Twin Rocks is the place I go to gaze at the horizon, to walk barefoot for miles, to get sand in my clothes from beach-yoga.
On Saturday the 10th, I was walking alone on the beach. For quad strengthening, I’ve taken up backwards-walking. I’d inspect my intended route at the surfline, making sure there were no dead crabs, and then walk backwards for sixty paces or so, before checking again.
That’s how I found the glasses. I stepped on them, walking backwards, where the Pacific meets land.
Maybe someone’s glasses fell out of a pocket while walking their dog.
Those are bifocals. Bifocals are worn. Bifocals don’t live in pockets.
Remember the Coast Guard helicopters circling Twin Rocks yesterday? They were looking for someone.
I plucked them from the sand. For twenty-five years I’ve worn corrective lenses. Glasses are intimate, personal.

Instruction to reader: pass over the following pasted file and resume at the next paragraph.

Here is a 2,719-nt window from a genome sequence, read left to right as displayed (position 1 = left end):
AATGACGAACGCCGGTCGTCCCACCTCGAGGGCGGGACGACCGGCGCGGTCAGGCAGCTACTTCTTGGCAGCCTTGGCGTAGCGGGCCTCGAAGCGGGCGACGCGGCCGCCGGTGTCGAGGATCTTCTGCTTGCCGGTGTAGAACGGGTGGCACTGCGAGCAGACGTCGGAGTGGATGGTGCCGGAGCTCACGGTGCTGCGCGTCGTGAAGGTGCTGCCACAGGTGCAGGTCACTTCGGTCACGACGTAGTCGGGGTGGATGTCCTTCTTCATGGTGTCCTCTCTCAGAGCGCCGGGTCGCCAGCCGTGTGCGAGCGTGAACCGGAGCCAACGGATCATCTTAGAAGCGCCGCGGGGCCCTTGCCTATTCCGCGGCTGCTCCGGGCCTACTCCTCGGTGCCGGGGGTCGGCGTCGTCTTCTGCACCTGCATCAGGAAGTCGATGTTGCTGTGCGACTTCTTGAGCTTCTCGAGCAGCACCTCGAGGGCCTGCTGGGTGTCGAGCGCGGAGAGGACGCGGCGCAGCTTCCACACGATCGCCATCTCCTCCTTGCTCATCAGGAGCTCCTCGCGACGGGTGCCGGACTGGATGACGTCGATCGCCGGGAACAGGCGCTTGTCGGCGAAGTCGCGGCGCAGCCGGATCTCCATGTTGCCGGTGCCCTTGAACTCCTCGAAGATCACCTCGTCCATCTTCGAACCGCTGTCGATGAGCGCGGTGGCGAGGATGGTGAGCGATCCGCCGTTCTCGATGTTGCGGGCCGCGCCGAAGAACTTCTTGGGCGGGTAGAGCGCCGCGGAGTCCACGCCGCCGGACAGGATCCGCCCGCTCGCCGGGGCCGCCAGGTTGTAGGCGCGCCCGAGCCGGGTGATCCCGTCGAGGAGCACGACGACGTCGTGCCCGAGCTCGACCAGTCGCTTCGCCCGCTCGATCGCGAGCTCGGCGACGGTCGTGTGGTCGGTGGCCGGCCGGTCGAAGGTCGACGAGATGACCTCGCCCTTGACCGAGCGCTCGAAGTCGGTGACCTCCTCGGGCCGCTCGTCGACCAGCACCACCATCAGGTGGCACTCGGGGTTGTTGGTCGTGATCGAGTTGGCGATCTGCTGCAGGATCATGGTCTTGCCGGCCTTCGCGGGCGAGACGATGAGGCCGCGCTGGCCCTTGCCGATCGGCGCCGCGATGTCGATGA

What if these belong to the missing person?
Back at my room, before a deputy was dispatched for reports and retrieval, I checked Coast Guard updates.
62-year-old fisherman missing from Nehalem Bay, his twelve-foot boat found capsized two miles offshore.
I asked to be notified if the glasses were linked to the missing fisherman. I just wanted to know. After a week, I called the Tillamook Sheriff to follow up.
They told me that the frames match, but the prescription was slightly off.
Was it an old pair of glasses in his fishing box, maybe?
There was not a definitive identification linking the glasses to the man whose obituary haunts me. His wife couldn’t say for sure they were his, I was told.
For me, knowing whether or not those glasses belonged to the man lost at sea is not the point. Yes, I’d rather know, but I will probably never know. The question lingers, trailing off, like a whistle in the wind.
Intimate artifacts remain, after we are gone. We are leaving breadcrumbs for others to find, to consider, to mull over.
Yesterday was the two-year anniversary marking my grandfather’s death. The things he left behind remain with me.
Life may be fleeting, but it persists.